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Slope stability with vegetation
2

Slope stability with vegetation

Slope stability with vegetation

(OP)
I need to discuss how possible to stablize slopes with plants? Any general tips or guidline on this topic?

Do you think newly planted trees can probably help stabilizing slopes with potential deep failure surface?

RE: Slope stability with vegetation

Plants no matter the type or size cannot stabalize a deep seated slope stability problem.  

Properly designed and installed plantings can help with shallow stability problems and very low slopes.  

RE: Slope stability with vegetation

Ohama:

GeoPaveTraffic hits the nail on the head.  For any slope stability concern, you should really seek to identify the cause(s) of the problem.  Once you know the causes, then you can address the stability.

A local geotechnical engineer should be consulted.

I would not just pick up the phone and call any, I would call a structural design firm or transportation design firm and ask which geotechnical engineers have the best reputation in your area for slope stabilization issues and give them a call.

Glen

RE: Slope stability with vegetation

(OP)
GeoPaveTraffic, gandersen, thanks for the replay.
I concur that any possible shallow soil is more likely to be reinforced (by specific species of grasses). With this type of vegetation, I can understand that the vegetated soil behaves like a composite material because the roots are relatively small and heavily distributed over the shallow depth.
However, using different plant (e.g. willow) to reach deeper locations, apparently the previous mechanism might partially still valid or at least the big root may work as a soil’ nail?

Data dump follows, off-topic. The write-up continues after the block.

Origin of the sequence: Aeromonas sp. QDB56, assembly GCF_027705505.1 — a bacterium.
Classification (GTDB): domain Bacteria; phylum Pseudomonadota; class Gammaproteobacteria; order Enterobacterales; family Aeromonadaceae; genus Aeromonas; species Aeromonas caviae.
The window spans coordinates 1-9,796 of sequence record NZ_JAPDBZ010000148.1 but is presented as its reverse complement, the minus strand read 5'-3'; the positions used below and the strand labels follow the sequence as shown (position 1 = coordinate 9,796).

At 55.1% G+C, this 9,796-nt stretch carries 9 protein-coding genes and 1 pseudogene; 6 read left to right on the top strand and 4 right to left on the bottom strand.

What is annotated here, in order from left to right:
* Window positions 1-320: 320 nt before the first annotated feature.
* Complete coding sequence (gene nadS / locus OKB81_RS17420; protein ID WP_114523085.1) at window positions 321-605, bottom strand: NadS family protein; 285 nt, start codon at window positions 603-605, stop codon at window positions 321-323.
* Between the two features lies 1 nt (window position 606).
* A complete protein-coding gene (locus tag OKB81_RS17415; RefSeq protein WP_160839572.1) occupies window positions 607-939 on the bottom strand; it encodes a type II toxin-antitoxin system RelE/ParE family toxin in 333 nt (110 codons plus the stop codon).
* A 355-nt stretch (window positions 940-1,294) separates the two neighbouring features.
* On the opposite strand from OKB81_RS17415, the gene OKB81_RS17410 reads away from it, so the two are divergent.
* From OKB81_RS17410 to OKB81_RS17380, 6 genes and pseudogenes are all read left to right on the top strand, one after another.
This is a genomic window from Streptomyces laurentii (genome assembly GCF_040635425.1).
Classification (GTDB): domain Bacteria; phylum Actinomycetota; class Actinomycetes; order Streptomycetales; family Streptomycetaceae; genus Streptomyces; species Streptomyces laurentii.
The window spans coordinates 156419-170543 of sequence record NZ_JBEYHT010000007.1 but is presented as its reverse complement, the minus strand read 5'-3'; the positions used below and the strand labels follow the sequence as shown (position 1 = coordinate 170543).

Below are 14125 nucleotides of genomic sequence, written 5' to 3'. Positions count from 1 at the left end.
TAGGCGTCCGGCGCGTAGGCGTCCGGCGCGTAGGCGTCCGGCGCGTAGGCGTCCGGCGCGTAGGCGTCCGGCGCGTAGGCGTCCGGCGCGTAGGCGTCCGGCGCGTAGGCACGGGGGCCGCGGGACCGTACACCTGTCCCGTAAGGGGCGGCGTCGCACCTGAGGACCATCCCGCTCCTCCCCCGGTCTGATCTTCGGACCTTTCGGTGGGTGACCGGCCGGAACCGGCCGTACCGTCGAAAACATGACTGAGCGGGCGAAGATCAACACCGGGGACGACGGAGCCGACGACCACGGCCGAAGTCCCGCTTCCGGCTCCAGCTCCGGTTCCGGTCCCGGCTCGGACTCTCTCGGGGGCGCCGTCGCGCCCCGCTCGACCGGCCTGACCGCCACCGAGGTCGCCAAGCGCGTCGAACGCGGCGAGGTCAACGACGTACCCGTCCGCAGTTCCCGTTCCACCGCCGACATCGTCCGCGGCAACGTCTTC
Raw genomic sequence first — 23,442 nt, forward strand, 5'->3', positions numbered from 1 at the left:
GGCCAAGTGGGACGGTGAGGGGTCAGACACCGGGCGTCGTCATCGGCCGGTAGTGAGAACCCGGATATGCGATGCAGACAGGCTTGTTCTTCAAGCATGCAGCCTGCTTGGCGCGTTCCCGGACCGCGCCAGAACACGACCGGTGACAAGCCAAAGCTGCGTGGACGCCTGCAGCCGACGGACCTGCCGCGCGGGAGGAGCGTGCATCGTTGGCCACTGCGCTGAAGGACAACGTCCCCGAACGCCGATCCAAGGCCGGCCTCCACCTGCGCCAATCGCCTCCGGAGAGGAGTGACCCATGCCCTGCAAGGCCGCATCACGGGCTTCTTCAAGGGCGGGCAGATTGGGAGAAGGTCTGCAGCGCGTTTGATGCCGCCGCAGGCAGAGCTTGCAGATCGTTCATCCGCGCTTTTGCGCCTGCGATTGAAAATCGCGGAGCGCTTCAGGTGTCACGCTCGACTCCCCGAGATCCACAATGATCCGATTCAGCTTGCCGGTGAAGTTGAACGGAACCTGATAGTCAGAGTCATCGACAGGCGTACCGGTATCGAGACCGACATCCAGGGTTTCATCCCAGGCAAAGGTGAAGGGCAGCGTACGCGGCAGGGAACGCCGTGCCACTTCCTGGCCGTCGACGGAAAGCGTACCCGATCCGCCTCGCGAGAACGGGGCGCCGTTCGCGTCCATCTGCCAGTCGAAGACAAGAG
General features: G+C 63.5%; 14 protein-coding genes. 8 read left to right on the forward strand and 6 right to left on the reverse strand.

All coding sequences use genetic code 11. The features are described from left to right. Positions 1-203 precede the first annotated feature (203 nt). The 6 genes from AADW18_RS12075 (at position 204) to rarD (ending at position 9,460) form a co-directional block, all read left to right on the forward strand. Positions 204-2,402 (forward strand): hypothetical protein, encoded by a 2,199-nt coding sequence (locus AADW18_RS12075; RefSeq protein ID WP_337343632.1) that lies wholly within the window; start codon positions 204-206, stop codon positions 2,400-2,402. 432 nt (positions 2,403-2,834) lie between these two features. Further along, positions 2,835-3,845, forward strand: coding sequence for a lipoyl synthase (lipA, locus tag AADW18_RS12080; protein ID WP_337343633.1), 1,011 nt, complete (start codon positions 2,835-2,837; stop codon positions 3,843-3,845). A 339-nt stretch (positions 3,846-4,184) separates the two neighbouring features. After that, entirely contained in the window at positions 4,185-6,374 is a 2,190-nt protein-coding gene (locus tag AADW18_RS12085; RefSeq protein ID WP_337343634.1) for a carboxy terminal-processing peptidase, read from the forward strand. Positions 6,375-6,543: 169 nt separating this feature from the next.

RE: Slope stability with vegetation

While the suggestion that deep seated slides may not be stavbilized by deeplants, depending on the depth of failure, ther is a possibility that plants may work especially if the problem is water related. How often have we noticed cuts that have been stable for years show sloughing after seasons with heavy precipitation. AOne characteristc of such slope is that they are bare of vegetation except grasses.

Yes an investigation needs to be done but for some tupes of failure as those described above ther may be every chance that deep rooted vegetation may work. I have notedthis to occur in forest clearing where conditions after would suggest the installation of deep drains etc as the ater table after deforestation moves closer to the surface. Why was the are astable before is often the question one has to pose.

Robin Sotir has done alot of work in Bioengineering and has published info in text and papers on this subject. You may wish to review some of this info.

RE: Slope stability with vegetation

There is also a book out - say in last 8 years on bioremediation of slopes - sorry, the title escapes me - but it was promoted heaviliy on those cards that ASCE sends out.  For the most part, I would count on grassing and shrubbing to take care of surficial erosion type movements rather than deep seated ones.  Of course VAD is right, but to get mature trees in and their roots extended - well, it is a natural phenomenae rather than a project oriented (short time frame) one.